There are few things as important as national elections in Nigeria. Very few. Such has been the nature our politics.
The most popular feature of Nigerian elections is that politicians aggressively over-promise and unsurprisingly under-deliver. But, it is not the most important feature. What remains missing, and is likely to remain so, is the absence of any policy-based campaigns or details of prospective policy from politicians.
The closest our politicians come to policy is when they make broad promises to 'sweep out corruption' or 'create new jobs'. However, they stop short of detailing substantive policies that can be debated, criticised or pinned to their campaigns. As a result, voters do not get to question them on details; funding for proposed expansionary budgets, approach to government spending, privatisation of 'national assets', foreign policy, restructuring, or civil service reforms. Instead, they are forced to vote on identity politics, on religion and tribe, at the expense of the issues that shape the administrations.
A more mature democracy would have checked these electoral lapses, but in Nigeria, neither voters nor politicians look ready for a new approach.
Show me your voters
Policymakers should rarely have to surprise their citizens. There is little need for it. For instance, mature democracies understand the role of party manifestos in their campaigns, and traditionally present policies in line with their ideologies. Even with one of the most politically suicidal campaigns the United Kingdom has seen in years, it was clear that the snap election was one driven by policy, not just politics. Both parties presented detailed plans on how they would both achieve the broad promises of a 'better Britain for all'. Promises were identical, but the devil was in the policies.
Understandably, Nigeria is different. As always, not for the right reasons.
Arguably, one of the reasons for this is practical. Politicians, despite what they say, know more than most that they are in the business of realism. Details of economic or foreign policy do not motivate the average Nigerian voter. We are moved by big promises; the more ambitious, the larger the crowd.
A Nigerian political manifesto will not include minutiae like '5% cut in the tax rate for those with annual incomes below ₦1,000,000 for the next 5 years, to be paid for by increased VAT on luxury goods from 2019'. This is far too much detail for the Nigerian voter to digest or for the media to explain in the middle of an election. It just does not 'sell'.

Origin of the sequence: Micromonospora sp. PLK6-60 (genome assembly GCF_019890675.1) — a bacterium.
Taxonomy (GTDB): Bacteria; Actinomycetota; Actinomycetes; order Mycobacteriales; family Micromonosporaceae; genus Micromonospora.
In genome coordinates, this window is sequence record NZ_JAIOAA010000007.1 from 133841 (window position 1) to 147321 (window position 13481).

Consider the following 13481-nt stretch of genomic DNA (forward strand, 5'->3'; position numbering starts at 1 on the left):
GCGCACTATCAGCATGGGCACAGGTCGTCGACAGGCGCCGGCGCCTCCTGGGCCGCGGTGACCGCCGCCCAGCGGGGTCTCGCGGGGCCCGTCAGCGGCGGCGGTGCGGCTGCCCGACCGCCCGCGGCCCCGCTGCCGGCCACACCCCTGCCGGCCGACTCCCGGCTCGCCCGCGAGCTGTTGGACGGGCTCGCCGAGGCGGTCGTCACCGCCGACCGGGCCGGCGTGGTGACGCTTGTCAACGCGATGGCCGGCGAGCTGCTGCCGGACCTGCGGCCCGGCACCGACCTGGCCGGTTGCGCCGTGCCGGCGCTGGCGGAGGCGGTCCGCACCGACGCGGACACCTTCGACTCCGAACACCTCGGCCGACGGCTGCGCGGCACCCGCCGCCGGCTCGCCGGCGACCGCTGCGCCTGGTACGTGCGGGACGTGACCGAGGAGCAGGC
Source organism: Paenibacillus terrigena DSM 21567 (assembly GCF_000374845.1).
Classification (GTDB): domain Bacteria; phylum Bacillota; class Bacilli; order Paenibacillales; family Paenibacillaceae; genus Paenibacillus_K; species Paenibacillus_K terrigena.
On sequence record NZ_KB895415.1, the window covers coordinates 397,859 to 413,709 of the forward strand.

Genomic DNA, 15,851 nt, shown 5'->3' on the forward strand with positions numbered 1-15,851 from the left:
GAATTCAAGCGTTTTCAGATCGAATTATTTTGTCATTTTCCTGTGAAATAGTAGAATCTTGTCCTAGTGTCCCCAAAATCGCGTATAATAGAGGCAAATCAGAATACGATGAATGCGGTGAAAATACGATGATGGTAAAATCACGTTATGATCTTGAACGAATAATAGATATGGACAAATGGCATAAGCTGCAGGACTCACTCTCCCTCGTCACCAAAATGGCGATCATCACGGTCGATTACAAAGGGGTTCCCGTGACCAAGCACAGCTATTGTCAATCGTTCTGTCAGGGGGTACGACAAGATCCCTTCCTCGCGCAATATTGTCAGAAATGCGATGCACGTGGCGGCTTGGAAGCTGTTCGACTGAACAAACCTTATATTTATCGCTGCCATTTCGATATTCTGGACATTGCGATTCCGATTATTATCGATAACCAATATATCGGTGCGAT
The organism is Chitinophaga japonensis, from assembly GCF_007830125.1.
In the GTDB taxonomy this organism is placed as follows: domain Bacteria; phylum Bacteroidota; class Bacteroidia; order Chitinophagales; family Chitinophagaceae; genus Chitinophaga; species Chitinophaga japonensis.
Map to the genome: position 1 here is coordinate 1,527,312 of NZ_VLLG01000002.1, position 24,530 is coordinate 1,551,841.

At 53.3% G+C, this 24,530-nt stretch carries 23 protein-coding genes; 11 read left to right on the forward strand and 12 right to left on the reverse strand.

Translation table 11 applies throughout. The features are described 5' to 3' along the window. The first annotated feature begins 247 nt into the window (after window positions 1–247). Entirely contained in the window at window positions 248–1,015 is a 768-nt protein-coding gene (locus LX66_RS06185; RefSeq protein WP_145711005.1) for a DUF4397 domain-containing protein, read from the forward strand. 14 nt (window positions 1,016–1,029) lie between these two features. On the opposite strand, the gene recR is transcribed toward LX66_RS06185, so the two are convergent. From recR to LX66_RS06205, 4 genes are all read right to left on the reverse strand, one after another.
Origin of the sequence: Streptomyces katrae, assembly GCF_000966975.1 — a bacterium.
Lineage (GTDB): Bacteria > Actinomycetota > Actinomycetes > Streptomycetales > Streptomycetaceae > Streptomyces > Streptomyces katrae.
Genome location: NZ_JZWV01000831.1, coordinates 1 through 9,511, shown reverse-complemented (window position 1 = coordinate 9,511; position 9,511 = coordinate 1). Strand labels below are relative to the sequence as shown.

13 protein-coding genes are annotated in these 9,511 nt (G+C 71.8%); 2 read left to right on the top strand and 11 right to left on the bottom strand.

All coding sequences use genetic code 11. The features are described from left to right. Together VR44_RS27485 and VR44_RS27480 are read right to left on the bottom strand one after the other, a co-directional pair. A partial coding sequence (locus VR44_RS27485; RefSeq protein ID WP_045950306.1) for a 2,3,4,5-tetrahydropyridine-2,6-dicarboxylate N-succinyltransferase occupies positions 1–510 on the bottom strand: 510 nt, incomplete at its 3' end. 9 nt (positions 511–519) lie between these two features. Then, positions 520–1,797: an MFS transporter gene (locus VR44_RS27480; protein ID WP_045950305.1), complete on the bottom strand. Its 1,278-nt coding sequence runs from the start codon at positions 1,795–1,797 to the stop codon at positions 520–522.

So blame for the situation must be apportioned to both the politician and the voter. In fact, candidates who take this 'policy approach' may end up being unpopular, as we have seen in the past.
Where are the men with ideas?
Some of them are now dead. Last year, the former activist and 1979 Presidential contestant of the Nigeria Advance Party, Tunji Braithwaite, passed away. He was a man who believed in socialism and wanted to bring that brand of politics to Nigeria.
Most famously, in his presidential campaign, he promised to relocate all those in Victoria Island to Mushin and move all those in Mushin back to Victoria Island. If you ever studied politics at Nigerian secondary school level, you may be forgiven for thinking he meant this literally, because that is how some Nigerian educators interpreted this vision. In reality, he was addressing the class divide and income inequality in Lagos State, two regular targets of socialism. As can be expected, his ideology-backed politics did not resonate with the people, and his attempt to bring an intellectual brand of politics to the nation resulted in a poor performance at the polls.
Would this intellectualism resonate with Nigerian political analysts? Unlikely. Their disposition tallies with the average voter. Even in mature democracies, citizens do not read all party manifestos; they leave that to the media and its political analysts. The Economist, The New York Times, BBC, and other media bodies fill this gap by thoroughly analysing party manifestos and sharing the information with the public. Modern media use interactive websites to give citizens an understanding of manifestos while their political editors go back and forth with economists on the detail of party plans.
Unfortunately, Nigerian media and political analysts remain exclusively focused on individual actors and their opinions on opponents. Not enough attention is given to details of past or proposed policy. And even when the past is considered, it is done with a focus on grand projects like roads and stadiums, which in reality only fall under basic transport and sports policy respectively.
What Policies Can Do For Us
For those who believe that policy discussions should be restricted to national summits and conferences, that would be short sighted. Aside from the obvious benefit of compelling our politicians to present more than half-baked promises, comprehensive policies allow citizens to differentiate themselves based on plans politicians offer, rather than the politicians themselves.
For a change, Igbo voters may find themselves in agreement with Fulani politicians on their approach to pensions or education reform, while south-south indigenes may find they are in agreement with south-west indigenes on their approach to restructuring the current fiscal arrangement. The opportunity this approach offers is one where citizens embrace their similarities and differences on issues other than tribe, religion and political party. For the first time, we may question those unchallenged theories that suggest citizens always agree with the proposals of their cultural or spiritual leaders.
In reality, this will take more than one election to achieve. It may even take more than ten elections to reach. But it is worth striving for because politics has taken us nowhere. Now, Nigeria needs policies.